Doctor Strange is a movie in which people do magic. And oh, does magic look good in Doctor Strange.
Magic leaves sparkler trails when the characters gesture their way through spells, forming shields or whiplike weapons or cool patterns just for the showy hell of it. It makes the air crackle like a sheet of ice when they travel to the mirror dimension, which is like our dimension, only less easily damaged in fight scenes. Magic warps reality itself in Doctor Strange, making buildings fold in on themselves and streets bend and curve in impossible directions, twisting and turning like the world is a Rubik's Cube in the hands of an impatient child. It allows rooms to stretch out like elastic, then snap back into shape. Magic sends the movie’s title character, Stephen Strange (Benedict Cumberbatch), spinning through the cosmos, through black-light multiverse dimensions, and through the pupil of his own giant eyeball. The look is a little bit The Matrix, a little bit Inception, a little bit Dark City, and all acid trip.
Doctor Strange — which director Scott Derrickson wrote with C. Robert Cargill (a team-up that previously resulted in 2012 horror movie Sinister) — is the story of how Stephen Strange goes from brilliant neurosurgeon to brilliant sorcerer caught up in a war over the fate of the world. It starts with Strange as the egotistical lord of his medical domain, possessed of an eidetic memory, a drawer full of fancy watches, and a failed but still flirty relationship with his colleague Christine Palmer (Rachel McAdams, languishing in a role that gives her little to do). Then a serious car accident leaves him with a hand tremor that ends his career, sending him into a depressive spiral of surgeries, experimental treatments, and, finally, on a desperate trip to another continent. He heads to Kathmandu in search of a place called Kamar-Taj, where, he’s been told, Eastern medicine might help him heal. Instead, he finds the Ancient One (Tilda Swinton), a powerful magician leading a mystical order in which students, as Strange becomes, study alongside masters, among them Mordo (Chiwetel Ejiofor) and Wong (Benedict Wong).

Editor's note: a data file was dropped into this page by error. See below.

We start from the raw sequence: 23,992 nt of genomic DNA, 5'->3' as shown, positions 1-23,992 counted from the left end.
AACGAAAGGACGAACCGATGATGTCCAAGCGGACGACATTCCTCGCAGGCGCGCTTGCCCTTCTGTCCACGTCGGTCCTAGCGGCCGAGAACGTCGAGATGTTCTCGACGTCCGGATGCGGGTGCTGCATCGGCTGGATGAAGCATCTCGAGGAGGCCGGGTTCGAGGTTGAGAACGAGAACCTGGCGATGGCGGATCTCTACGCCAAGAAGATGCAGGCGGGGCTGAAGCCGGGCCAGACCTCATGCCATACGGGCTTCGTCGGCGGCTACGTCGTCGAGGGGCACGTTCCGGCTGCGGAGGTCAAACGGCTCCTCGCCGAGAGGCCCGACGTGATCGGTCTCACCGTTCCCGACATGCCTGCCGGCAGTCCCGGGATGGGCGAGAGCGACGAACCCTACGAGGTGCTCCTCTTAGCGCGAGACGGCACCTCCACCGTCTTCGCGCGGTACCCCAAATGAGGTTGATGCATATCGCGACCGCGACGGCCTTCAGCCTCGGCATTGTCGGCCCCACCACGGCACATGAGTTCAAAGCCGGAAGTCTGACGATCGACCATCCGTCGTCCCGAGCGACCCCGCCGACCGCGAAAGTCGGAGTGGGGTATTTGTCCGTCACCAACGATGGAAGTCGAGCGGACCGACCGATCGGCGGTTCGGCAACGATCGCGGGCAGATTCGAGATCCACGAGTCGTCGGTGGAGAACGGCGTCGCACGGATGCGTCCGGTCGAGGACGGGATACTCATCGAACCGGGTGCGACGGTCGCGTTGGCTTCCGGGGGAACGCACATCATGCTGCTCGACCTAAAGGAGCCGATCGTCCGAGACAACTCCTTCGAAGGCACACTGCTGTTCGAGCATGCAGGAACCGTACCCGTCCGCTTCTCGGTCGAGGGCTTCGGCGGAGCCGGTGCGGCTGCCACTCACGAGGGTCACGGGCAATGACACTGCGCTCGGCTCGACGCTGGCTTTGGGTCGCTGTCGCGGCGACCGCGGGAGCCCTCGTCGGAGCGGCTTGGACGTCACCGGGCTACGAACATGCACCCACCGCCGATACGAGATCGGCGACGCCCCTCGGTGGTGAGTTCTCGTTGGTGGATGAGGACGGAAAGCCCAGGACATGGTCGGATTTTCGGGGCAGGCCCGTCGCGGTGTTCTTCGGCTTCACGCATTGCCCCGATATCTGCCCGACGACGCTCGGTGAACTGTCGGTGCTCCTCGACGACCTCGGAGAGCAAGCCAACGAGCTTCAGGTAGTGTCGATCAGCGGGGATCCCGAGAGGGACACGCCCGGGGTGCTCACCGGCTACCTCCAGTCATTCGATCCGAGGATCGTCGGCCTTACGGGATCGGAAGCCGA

Doctor Strange is, without a doubt, the best-looking installment of the Marvel Cinematic Universe, especially in 3D, which gives its gravity-flipping action sequences an added sense of delirious dizziness whenever they turn on an axis and re-establish which way is down. In a franchise increasingly cluttered with a growing cast of characters and all the business they have to tend to, Doctor Strange is led by and indulges in its visuals in a way that’s refreshing, intent on showing us exactly how its hero is getting his mind blown instead of just informing us that it’s happening. It’s a superhero story aware of the New Age absurdity of its wizard school and its fight against the forces of darkness, but it's not willing to push harder at its source material. It’s one of the better and also one of the more frustrating movies in the franchise to date, doling out its daring in maddening little half-steps.
The worst of those half-steps is also a matter of visuals. Kamar-Taj is a mishmash of Asiana — it’s in Nepal, but its residents like clothing that’s Japanese-inspired, especially in the combination of robes and the obi-like sash favored by the villain Kaecilius (Mads Mikkelsen), a former Ancient One pupil gone wrong. Strange, upon arriving, is shown a book in which an MRI chart is placed alongside a chakra and acupuncture one. The latticework panels that line the walls look like chinoiserie, while the courtyard seems modeled after a Buddhist temple. The saffron garb the Ancient One is first spotted in seems to recall those of a Buddhist monk as well, though it’s not religion she teaches, per se — more a new way of looking at the universe. Christine, when she re-encounters Strange, muses that it sounds like he’s joined a cult, and Kamar-Taj does, at times, feel like a particularly demanding meditation retreat. It calls upon a classic kind of Orientalism, blurring culture to revel in a vague sense of Asian exoticism without bothering with specifics, and, more pressingly, without the people.